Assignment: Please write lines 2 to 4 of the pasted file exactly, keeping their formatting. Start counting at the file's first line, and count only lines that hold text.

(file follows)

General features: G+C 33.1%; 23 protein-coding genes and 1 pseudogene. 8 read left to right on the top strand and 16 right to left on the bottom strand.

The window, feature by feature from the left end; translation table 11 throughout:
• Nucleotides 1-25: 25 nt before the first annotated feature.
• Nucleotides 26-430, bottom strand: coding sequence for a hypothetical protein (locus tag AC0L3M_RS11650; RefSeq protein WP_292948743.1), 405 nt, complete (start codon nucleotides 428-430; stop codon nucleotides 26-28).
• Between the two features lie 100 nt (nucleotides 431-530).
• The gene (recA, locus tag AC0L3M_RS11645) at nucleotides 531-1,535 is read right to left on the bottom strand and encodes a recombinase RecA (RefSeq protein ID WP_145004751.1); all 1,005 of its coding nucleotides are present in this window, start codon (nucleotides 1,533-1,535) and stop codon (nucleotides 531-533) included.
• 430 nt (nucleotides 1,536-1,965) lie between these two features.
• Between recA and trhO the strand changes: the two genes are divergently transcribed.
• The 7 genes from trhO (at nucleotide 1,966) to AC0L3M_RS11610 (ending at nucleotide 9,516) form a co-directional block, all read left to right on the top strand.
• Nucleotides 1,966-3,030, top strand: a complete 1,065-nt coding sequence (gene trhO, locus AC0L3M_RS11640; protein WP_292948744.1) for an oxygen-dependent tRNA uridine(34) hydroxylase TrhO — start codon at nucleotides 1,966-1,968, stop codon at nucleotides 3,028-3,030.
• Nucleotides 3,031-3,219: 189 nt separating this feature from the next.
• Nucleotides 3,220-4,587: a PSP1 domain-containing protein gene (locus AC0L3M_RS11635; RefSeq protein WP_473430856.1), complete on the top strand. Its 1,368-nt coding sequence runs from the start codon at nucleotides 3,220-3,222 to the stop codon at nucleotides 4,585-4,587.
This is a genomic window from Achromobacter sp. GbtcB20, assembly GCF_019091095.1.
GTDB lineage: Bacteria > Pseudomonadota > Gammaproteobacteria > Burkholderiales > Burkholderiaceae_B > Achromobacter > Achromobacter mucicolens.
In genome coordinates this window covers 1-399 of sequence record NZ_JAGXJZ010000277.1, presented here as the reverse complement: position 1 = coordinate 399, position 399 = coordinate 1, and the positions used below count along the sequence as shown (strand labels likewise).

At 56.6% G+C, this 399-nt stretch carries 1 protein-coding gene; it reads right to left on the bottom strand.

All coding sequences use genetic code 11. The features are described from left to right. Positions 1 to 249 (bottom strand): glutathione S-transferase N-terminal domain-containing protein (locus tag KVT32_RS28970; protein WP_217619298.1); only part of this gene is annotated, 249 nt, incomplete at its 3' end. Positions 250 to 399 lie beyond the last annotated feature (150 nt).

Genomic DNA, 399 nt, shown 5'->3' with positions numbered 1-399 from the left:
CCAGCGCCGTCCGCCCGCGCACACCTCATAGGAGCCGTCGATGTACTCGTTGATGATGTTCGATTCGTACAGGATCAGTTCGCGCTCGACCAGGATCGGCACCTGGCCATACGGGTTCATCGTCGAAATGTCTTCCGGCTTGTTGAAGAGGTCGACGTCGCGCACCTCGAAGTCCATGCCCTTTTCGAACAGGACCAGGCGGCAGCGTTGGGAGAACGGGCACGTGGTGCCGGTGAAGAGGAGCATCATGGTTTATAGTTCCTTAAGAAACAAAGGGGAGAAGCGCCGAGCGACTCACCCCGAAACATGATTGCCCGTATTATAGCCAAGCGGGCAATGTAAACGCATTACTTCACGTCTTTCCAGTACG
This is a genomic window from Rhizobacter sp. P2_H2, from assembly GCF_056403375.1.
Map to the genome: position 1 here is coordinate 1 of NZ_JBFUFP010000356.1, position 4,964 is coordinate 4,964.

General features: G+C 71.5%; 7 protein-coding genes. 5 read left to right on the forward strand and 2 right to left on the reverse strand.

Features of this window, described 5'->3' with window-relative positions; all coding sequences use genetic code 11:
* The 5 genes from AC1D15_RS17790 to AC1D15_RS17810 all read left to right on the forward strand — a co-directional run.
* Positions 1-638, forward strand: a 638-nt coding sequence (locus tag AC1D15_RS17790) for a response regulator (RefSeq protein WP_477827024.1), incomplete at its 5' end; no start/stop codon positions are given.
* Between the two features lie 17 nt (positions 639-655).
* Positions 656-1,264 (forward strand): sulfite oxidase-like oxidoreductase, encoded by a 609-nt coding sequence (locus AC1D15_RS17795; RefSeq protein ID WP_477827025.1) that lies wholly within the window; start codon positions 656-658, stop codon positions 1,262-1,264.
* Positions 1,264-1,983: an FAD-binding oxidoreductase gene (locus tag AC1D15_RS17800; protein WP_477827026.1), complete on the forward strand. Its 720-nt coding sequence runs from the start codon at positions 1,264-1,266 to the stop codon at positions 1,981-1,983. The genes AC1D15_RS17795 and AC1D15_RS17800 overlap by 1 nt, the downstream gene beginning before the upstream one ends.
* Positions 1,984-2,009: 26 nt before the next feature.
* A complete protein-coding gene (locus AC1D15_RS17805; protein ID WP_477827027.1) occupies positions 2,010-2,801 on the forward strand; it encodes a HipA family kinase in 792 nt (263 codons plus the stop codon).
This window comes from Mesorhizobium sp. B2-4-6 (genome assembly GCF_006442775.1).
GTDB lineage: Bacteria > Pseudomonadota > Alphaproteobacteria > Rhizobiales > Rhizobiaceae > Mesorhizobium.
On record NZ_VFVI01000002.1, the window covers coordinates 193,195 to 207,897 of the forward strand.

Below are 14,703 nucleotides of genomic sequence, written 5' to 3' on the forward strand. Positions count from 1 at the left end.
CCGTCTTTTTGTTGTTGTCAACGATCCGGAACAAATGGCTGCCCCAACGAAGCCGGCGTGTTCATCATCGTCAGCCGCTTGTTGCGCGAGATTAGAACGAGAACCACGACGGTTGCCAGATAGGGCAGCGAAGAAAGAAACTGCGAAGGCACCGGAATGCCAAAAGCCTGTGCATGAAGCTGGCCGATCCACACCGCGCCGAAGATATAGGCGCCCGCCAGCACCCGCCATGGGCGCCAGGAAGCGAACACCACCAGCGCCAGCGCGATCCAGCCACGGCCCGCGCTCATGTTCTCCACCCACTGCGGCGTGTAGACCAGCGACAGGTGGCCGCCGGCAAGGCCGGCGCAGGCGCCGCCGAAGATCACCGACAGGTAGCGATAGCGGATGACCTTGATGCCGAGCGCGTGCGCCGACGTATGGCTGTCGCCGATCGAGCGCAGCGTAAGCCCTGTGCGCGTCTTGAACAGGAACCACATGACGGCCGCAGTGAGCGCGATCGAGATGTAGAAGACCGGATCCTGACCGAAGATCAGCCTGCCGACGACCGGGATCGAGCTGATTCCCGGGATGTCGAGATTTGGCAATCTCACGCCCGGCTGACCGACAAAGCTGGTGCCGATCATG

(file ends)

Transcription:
The window, feature by feature from the left end; translation table 11 throughout:
• Nucleotides 1-25: 25 nt before the first annotated feature.
• Nucleotides 26-430, bottom strand: coding sequence for a hypothetical protein (locus tag AC0L3M_RS11650; RefSeq protein WP_292948743.1), 405 nt, complete (start codon nucleotides 428-430; stop codon nucleotides 26-28).